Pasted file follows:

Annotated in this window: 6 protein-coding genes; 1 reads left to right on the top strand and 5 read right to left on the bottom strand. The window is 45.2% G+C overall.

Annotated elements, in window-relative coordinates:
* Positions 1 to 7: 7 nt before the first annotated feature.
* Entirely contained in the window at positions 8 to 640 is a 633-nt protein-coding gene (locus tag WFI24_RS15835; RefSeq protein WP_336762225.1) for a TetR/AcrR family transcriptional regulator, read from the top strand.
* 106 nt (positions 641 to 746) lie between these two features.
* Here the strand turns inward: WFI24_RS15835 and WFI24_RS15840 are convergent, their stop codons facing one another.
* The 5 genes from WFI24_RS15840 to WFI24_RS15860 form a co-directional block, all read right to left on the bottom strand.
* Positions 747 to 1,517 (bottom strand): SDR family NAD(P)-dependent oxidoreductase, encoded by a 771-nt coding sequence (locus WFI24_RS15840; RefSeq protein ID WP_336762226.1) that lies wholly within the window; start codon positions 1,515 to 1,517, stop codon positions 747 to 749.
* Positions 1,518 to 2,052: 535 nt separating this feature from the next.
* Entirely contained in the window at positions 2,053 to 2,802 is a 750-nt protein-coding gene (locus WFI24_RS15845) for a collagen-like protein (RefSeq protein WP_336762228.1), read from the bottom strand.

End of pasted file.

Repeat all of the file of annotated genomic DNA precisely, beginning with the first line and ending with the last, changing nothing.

Annotated in this window: 6 protein-coding genes; 1 reads left to right on the top strand and 5 read right to left on the bottom strand. The window is 45.2% G+C overall.

Annotated elements, in window-relative coordinates:
* Positions 1 to 7: 7 nt before the first annotated feature.
* Entirely contained in the window at positions 8 to 640 is a 633-nt protein-coding gene (locus tag WFI24_RS15835; RefSeq protein WP_336762225.1) for a TetR/AcrR family transcriptional regulator, read from the top strand.
* 106 nt (positions 641 to 746) lie between these two features.
* Here the strand turns inward: WFI24_RS15835 and WFI24_RS15840 are convergent, their stop codons facing one another.
* The 5 genes from WFI24_RS15840 to WFI24_RS15860 form a co-directional block, all read right to left on the bottom strand.
* Positions 747 to 1,517 (bottom strand): SDR family NAD(P)-dependent oxidoreductase, encoded by a 771-nt coding sequence (locus WFI24_RS15840; RefSeq protein ID WP_336762226.1) that lies wholly within the window; start codon positions 1,515 to 1,517, stop codon positions 747 to 749.
* Positions 1,518 to 2,052: 535 nt separating this feature from the next.
* Entirely contained in the window at positions 2,053 to 2,802 is a 750-nt protein-coding gene (locus WFI24_RS15845) for a collagen-like protein (RefSeq protein WP_336762228.1), read from the bottom strand.